Say Farewell to Free Checking - NBC 5 Dallas-Fort Worth

Say Farewell to Free Checking

Banks introduce monthly maintenance fees to replace lost revenue



    Say Farewell to Free Checking
    The days of free checking may be numbered.

    The days of free checking may be numbered.

    "Don't be surprised, because its coming," said Ed Butowsky, a private wealth manager for high-net worth clients in the Dallas-Fort Worth area.

    Butowsky said banks are slowly adding fees to their once-free checking accounts to replace revenue lost by new regulatory limits on overdraft fees.

    "We have entered into the nickel-and-diming society," he said. "We are getting nickeled and dimed for water at restaurants, on airlines, everywhere you turn. Now banks are doing it, and it's just more obvious."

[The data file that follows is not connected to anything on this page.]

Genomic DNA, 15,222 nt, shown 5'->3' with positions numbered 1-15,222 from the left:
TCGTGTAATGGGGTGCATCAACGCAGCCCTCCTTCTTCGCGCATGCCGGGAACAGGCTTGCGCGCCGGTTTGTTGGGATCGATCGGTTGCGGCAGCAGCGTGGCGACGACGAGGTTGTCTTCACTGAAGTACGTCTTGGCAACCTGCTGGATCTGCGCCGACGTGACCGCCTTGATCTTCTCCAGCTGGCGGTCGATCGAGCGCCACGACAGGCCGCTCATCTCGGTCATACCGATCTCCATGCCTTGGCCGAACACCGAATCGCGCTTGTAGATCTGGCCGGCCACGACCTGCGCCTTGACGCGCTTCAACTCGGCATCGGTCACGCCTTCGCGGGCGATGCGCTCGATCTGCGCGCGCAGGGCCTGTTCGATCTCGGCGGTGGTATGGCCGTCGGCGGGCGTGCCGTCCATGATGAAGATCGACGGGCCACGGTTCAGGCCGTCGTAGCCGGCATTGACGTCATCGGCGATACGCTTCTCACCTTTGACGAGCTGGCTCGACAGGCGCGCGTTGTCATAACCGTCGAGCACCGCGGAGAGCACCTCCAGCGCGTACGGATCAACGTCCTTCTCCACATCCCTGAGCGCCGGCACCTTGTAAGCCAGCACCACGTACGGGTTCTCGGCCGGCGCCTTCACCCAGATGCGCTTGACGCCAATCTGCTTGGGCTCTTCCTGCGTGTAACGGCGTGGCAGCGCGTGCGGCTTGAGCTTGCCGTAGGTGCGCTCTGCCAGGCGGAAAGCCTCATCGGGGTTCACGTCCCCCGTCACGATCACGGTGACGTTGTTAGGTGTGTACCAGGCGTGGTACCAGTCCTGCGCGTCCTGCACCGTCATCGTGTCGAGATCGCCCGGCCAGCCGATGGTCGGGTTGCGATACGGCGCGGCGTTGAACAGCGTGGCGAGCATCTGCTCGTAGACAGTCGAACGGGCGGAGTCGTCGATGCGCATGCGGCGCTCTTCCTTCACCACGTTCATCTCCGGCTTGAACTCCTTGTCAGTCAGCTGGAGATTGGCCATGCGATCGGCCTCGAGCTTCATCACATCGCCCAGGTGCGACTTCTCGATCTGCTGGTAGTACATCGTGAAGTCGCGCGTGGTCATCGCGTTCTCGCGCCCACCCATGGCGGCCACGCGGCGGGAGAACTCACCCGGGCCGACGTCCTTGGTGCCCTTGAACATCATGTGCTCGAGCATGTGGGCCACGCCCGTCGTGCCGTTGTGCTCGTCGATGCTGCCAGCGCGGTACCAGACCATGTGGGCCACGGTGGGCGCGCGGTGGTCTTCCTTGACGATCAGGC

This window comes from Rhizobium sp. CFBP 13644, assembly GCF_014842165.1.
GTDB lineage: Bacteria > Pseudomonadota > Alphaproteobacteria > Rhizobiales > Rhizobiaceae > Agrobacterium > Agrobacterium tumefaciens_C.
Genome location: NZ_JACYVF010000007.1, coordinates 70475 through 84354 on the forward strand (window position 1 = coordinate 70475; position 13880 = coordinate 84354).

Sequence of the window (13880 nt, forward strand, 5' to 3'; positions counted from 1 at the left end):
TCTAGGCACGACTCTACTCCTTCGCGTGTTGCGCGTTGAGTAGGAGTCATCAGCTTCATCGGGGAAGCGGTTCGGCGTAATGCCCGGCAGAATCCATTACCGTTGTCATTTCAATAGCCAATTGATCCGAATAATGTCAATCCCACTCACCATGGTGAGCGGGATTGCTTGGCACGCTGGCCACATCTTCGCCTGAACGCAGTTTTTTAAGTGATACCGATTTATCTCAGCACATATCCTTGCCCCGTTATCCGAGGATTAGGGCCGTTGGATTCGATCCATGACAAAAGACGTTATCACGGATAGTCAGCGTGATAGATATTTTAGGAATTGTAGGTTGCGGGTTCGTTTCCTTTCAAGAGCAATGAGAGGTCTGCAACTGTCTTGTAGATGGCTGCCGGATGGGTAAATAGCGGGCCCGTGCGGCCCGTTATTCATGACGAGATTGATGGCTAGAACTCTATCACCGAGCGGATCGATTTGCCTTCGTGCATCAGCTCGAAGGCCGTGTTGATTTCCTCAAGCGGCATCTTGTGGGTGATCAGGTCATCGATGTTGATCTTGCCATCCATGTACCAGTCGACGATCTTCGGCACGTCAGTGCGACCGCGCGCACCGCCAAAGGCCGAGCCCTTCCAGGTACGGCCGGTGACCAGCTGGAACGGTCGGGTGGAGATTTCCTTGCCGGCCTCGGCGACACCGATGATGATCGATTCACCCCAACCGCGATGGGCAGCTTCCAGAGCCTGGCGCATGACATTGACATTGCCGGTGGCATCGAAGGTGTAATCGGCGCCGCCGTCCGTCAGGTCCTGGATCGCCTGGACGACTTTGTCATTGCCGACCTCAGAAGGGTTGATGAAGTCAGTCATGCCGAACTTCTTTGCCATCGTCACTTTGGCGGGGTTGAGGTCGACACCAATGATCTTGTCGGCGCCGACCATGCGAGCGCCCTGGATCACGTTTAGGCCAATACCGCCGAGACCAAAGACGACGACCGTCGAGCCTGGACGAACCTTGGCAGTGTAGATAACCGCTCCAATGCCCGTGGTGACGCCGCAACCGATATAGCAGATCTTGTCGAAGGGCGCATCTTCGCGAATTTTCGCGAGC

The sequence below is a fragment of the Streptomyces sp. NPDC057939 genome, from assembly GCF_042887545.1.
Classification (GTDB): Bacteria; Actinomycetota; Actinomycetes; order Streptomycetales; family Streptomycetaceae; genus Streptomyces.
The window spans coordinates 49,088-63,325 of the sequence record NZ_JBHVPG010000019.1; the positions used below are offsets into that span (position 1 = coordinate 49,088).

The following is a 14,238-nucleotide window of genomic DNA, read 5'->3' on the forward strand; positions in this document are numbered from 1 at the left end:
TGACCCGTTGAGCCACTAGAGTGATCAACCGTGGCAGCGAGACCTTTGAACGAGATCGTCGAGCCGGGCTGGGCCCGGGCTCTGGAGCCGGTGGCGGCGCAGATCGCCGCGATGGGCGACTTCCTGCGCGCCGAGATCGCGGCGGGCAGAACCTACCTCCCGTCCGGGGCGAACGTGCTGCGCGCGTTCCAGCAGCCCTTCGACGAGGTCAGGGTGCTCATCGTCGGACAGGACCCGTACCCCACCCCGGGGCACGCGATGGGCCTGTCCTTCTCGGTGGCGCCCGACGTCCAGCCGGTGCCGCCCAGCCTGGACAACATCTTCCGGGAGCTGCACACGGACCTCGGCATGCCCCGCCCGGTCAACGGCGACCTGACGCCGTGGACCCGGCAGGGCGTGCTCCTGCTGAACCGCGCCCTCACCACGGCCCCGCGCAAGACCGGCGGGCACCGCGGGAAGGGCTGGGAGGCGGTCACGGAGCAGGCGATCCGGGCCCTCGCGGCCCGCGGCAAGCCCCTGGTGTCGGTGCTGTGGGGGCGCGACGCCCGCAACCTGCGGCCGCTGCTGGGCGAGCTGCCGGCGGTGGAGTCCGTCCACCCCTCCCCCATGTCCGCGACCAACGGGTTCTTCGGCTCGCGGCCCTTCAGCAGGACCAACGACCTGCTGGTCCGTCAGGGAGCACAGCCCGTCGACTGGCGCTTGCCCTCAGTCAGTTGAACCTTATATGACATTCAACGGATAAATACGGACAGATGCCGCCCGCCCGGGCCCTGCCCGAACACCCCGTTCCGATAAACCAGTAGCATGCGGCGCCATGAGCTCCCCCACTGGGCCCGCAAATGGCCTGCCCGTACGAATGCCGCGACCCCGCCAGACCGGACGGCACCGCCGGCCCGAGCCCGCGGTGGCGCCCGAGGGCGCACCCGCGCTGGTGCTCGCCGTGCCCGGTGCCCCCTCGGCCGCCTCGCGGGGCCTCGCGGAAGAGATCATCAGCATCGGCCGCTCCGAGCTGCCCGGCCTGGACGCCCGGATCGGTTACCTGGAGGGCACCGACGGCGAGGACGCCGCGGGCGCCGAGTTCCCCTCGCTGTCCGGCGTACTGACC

Free Checking's Days Are Numbered

    [DFW] Free Checking's Days Are Numbered
    Banks are phasing out free checking accounts.
    (Published Friday, July 2, 2010)

    Wells Fargo is one of the first banks to test the waters of no free checking. As of this month, new customers must pay a monthly fee to maintain a checking account at the bank.

    "I have issues with that, especially if you are already charging for ATM fees and other fees," customer David Troutman said. "It adds up over time, and it's frustrating."

    There are ways to avoid the monthly fee. Wells Fargo will waive the monthly maintenance charge for customers who use direct deposit or have a Wells Fargo mortgage.

    According to, a consumer finance site, Chase, Citibank and Regions have introduced similar monthly fees ranging from $5 to $9.50, but will also waive the charge for customers who receive direct deposit.

    Bank of America is expected to roll out a new pricing model next year with a monthly fee for customers who only want a low volume checking account.

    "I'll go to another bank, that's what I'll do," said Bank of America customer Michelle Salinas.

    But Butowsky doesn't recommend that course of action.

    "You shouldn't move around," he said. "The other banks are going to do it as well."

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